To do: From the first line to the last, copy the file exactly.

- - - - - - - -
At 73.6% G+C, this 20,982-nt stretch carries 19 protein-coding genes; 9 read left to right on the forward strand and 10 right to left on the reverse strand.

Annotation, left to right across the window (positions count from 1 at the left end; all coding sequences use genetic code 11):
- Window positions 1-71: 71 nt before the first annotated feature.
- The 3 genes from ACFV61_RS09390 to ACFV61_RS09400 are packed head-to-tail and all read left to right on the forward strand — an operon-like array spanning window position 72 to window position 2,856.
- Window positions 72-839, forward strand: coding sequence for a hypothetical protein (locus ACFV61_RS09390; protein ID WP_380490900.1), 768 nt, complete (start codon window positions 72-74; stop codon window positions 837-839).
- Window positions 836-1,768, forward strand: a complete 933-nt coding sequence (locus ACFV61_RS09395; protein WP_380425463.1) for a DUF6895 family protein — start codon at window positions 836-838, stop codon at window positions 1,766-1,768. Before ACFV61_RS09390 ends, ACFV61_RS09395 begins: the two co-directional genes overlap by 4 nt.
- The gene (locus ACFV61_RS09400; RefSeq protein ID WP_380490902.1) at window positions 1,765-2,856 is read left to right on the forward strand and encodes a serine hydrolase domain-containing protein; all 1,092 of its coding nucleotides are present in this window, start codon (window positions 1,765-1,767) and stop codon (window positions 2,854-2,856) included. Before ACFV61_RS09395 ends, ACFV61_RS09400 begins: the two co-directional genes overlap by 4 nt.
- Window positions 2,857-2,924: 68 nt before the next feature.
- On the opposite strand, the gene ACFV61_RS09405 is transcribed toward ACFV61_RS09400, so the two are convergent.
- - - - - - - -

At 73.6% G+C, this 20,982-nt stretch carries 19 protein-coding genes; 9 read left to right on the forward strand and 10 right to left on the reverse strand.

Annotation, left to right across the window (positions count from 1 at the left end; all coding sequences use genetic code 11):
- Window positions 1-71: 71 nt before the first annotated feature.
- The 3 genes from ACFV61_RS09390 to ACFV61_RS09400 are packed head-to-tail and all read left to right on the forward strand — an operon-like array spanning window position 72 to window position 2,856.
- Window positions 72-839, forward strand: coding sequence for a hypothetical protein (locus ACFV61_RS09390; protein ID WP_380490900.1), 768 nt, complete (start codon window positions 72-74; stop codon window positions 837-839).
- Window positions 836-1,768, forward strand: a complete 933-nt coding sequence (locus ACFV61_RS09395; protein WP_380425463.1) for a DUF6895 family protein — start codon at window positions 836-838, stop codon at window positions 1,766-1,768. Before ACFV61_RS09390 ends, ACFV61_RS09395 begins: the two co-directional genes overlap by 4 nt.
- The gene (locus ACFV61_RS09400; RefSeq protein ID WP_380490902.1) at window positions 1,765-2,856 is read left to right on the forward strand and encodes a serine hydrolase domain-containing protein; all 1,092 of its coding nucleotides are present in this window, start codon (window positions 1,765-1,767) and stop codon (window positions 2,854-2,856) included. Before ACFV61_RS09395 ends, ACFV61_RS09400 begins: the two co-directional genes overlap by 4 nt.
- Window positions 2,857-2,924: 68 nt before the next feature.
- On the opposite strand, the gene ACFV61_RS09405 is transcribed toward ACFV61_RS09400, so the two are convergent.